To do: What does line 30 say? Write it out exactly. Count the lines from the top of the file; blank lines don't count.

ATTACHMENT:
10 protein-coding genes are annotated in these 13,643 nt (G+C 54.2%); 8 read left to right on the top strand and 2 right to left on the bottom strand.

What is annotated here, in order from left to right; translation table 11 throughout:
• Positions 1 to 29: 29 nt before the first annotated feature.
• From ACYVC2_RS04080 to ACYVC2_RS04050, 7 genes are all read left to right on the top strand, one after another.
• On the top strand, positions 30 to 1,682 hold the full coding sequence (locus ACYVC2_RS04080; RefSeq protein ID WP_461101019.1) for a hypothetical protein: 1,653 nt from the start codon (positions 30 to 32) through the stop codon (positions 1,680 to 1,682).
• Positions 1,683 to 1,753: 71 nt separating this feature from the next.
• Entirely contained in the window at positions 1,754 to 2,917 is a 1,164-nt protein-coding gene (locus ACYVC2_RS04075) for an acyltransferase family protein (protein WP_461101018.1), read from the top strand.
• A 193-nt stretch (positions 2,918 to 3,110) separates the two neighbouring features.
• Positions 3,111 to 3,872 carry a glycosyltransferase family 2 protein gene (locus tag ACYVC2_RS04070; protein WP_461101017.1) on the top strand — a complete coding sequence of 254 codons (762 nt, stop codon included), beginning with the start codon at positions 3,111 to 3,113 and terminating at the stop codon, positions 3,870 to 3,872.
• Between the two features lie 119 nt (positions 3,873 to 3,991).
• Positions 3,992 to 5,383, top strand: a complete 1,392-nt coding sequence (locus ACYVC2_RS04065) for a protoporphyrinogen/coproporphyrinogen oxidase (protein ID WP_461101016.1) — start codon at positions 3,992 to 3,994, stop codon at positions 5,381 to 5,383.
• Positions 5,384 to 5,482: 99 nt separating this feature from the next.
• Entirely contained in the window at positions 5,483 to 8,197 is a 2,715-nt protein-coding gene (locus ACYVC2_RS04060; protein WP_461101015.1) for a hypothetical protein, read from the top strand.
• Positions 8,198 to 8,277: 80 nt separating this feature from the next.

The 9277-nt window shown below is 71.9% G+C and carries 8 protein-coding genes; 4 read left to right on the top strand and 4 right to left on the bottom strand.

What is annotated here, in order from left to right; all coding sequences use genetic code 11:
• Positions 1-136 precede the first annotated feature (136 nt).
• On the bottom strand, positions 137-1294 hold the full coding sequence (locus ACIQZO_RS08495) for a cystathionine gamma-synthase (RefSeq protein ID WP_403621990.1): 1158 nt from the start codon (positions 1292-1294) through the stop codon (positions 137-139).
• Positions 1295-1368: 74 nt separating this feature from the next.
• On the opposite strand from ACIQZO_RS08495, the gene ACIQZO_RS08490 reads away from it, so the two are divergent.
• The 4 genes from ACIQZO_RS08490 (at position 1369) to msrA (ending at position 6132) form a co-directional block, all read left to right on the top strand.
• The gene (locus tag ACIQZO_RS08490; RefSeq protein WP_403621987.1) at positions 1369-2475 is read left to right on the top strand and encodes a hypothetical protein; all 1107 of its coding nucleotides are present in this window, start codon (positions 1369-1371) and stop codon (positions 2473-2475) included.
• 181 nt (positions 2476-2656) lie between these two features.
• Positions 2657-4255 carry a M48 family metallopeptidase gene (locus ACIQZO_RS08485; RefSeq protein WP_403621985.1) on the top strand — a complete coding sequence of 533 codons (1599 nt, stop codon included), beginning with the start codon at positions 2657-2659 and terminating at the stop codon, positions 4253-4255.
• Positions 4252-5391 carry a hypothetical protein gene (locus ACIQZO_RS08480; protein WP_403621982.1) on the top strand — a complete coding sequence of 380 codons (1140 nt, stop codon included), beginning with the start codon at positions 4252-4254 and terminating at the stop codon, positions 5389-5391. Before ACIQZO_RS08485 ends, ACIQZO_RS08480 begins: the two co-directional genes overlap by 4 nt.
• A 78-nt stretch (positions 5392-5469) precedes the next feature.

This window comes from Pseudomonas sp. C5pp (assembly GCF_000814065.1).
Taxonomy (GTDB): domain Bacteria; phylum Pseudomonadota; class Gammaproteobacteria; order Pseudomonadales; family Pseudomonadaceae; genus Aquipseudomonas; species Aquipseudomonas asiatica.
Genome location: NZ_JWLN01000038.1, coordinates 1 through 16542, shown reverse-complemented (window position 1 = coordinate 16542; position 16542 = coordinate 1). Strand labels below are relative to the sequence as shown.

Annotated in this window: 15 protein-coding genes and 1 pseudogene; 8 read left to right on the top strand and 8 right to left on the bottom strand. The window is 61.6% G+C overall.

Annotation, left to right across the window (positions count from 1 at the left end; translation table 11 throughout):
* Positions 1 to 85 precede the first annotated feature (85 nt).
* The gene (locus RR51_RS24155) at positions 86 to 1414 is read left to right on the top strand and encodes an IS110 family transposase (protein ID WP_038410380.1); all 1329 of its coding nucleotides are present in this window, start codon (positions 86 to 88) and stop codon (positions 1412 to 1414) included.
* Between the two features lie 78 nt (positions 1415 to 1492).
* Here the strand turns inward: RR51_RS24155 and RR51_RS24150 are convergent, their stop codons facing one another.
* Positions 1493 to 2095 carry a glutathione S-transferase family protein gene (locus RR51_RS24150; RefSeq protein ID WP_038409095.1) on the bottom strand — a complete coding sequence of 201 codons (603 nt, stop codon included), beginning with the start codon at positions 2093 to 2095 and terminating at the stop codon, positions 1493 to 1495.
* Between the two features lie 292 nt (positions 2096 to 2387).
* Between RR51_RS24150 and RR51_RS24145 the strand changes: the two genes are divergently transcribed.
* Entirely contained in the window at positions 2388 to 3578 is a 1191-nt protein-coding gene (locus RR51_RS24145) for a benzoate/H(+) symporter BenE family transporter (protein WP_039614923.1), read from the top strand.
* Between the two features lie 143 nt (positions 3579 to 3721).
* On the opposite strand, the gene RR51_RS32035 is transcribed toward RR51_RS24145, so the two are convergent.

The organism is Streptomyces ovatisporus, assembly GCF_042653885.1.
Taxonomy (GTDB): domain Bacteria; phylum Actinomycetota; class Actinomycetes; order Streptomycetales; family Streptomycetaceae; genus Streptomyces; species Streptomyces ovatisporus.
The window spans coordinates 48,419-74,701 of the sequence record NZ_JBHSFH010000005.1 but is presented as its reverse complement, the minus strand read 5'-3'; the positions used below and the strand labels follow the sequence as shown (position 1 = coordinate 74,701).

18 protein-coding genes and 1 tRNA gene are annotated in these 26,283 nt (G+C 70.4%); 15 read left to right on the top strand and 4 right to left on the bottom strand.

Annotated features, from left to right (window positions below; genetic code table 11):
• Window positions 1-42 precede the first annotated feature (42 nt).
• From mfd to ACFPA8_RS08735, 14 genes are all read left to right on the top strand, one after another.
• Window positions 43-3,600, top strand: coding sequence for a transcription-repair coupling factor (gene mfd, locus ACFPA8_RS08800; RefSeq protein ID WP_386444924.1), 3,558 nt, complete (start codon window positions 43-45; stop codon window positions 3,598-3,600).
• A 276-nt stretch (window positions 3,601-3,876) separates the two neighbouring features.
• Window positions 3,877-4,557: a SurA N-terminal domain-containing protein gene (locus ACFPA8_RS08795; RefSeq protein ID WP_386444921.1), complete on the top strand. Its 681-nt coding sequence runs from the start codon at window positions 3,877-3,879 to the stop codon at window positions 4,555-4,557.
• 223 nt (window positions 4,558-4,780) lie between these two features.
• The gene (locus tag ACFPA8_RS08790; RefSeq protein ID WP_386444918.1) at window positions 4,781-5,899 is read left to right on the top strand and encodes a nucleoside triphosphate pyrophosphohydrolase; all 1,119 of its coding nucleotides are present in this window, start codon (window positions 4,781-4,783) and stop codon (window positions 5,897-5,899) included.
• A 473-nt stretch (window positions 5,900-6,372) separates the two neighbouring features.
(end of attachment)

Annotated in this window: 15 protein-coding genes and 1 pseudogene; 8 read left to right on the top strand and 8 right to left on the bottom strand. The window is 61.6% G+C overall.